Controversy Over Neumayr’s Article on Eucharist, Pelosi and Cardinal Wuerl

by Steve Ray on March 20, 2012

Update Below from Ed Peters.

Neumayr’s Article begins:

Cardinal Wuerl’s Dereliction of Duty, by on 3.19.12 @ 6:09AM

“Since he won’t control the sacraments, the Church’s enemies will.

“The road to hell is paved with the skulls of bad bishops. That’s a slight paraphrase of a line from St. John Chrysostom.

“The saints of old warned bishops to choose holiness and orthodoxy over the blandishments of the “world.” Many bishops today in America choose the good opinion of worldly elites over orthodoxy. These cufflinked cardinals worry not about punishment in the next world but slights in this one. They desperately crave the approval of America’s movers and shakers and live in dread fear of losing it.

“What will the Pretty People think if I withhold Communion from powerful pro-abortion Catholic pols? Will the Washington Post editorialize against me? Will I lose my place of honor at posh parties? Will my dissenting priests think ill of me? Will I be scorned at the next USCCB meeting?

“These are some of the thoughts that race through the minds of modern prelates. Out of these anxieties comes fiascoes like Cardinal Donald Wuerl’s recent one. Wuerl and his surrogates have rebuked a visiting priest from the archdiocese of Moscow for denying Communion to a self-described practicing lesbian at a funeral mass. That’s not our “policy,” gasped Wuerl’s horrified surrogates.

“But it is the policy of the Roman Catholic Church. If a person is not in communion with the teachings of the Church, said person should not receive Communion. Period. Canon law makes this explicitly clear. If you don’t believe me, ask the head of the Vatican Supreme Court, Cardinal Raymond Burke. Though most of his colleagues seem to ignore his stance, he has said for years that canon law places a grave burden on priests to protect the sacraments from defiant sinners. According to Burke, canon law is not a whimsical option for hardline eccentric priests but a moral duty which “obliges the minister of Holy Communion to refuse the Sacrament” to those in “manifest grave sin.” ……..”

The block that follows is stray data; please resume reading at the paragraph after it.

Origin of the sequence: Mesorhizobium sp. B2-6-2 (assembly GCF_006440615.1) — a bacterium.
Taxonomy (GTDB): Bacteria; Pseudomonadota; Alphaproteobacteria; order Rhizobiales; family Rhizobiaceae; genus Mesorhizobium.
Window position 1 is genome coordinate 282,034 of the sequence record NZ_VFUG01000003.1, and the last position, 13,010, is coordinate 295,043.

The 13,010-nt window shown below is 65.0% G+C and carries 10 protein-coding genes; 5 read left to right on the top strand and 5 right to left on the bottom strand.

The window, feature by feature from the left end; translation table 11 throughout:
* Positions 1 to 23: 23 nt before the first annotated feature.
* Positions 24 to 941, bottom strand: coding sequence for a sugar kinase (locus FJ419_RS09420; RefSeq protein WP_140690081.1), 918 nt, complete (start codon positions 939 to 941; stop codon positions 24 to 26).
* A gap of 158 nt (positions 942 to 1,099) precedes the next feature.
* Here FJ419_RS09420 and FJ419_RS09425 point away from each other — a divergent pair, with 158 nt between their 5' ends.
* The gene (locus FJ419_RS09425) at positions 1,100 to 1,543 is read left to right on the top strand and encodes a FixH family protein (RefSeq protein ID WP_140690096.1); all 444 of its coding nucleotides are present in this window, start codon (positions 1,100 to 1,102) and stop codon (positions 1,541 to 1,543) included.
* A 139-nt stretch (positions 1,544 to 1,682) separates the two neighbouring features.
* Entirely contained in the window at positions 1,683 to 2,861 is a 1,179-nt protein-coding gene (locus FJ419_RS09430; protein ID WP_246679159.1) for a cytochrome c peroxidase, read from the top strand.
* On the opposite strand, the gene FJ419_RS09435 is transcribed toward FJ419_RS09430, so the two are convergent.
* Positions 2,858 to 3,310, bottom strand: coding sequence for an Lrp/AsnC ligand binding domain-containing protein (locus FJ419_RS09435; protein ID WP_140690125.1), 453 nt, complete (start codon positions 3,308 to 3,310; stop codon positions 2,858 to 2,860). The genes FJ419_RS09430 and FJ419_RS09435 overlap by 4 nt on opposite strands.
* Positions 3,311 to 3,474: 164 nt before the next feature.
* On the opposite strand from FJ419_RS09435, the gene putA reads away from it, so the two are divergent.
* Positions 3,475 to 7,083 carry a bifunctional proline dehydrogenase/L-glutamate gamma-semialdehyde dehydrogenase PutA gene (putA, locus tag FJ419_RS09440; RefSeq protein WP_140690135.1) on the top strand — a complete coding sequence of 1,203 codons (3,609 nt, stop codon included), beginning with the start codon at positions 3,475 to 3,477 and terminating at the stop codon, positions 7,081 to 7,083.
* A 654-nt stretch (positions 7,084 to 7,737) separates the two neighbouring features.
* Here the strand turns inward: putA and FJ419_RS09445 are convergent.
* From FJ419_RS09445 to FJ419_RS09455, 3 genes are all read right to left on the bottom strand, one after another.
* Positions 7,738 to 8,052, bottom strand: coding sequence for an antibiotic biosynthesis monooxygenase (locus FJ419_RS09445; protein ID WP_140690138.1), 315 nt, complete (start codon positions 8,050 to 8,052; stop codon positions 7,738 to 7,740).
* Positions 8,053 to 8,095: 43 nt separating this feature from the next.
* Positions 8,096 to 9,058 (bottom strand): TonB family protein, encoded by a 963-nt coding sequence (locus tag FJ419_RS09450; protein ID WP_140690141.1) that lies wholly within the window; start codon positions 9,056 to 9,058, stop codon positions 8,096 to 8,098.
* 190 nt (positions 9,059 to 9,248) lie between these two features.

Read the whole article HERE

Dr. Ed Peters, Canon Lawyer

Dr. Ed Peters, Canon Lawyer Responds:

George Neumayr’s double-barreled blast of Cardinal Wuerl was very wrong, by by Dr. Edward Peters

George Neumayr is a terrific observer of things Catholic, and an excellent writer to boot. But everybody has a bad day from time to time, and today must have been Neumayr’s. Unfortunately, the object of his ire is not just a brother in the Lord but a major prelate governing a very important American see. Little, (frankly, nothing) in Neumayr’s on-line editorial today for American Spectator will help Cdl Donald Wuerl do a better job for the Catholic Church in Washington DC.

Amid his obvious anger, sacrcasm, and numerous ad hominem shots, Neumayr blasts Wuerl’s stance on Rep Nancy Pelosi with the same trigger pull by which he blasts Wuerl’s (sic: so far, Wuerl’s subordinates) response to the Barbara Johnson case. But the two cases differ markedly and, in going after an episcopal p.o.v. that deserves informed criticism, Neumayr took out a stance that deserves our support.

There is hardly a higher-profile Catholic in America who, more often than Pelosi does, expressly invokes the Catholic faith to defend the most consistently anti-…, anti-…, anti-almost everything that Catholics in public life should oppose about the culture of death. I have repeatedly called for Canon 915 to be invoked against Pelosi (for starters) to deny her holy Communion for so long as she falls afoul of what I think is every canonical aspect of “obstinate perseverance in manifest grave sin”, this call being made for her welfare and for that of the wider Church. Moreover, I have expressly argued that Wuerl’s interpretation of Canon 915 and his subsequent reticence to invoke Canon 915 as I think it should be invoked against Pelosi, is wrong.*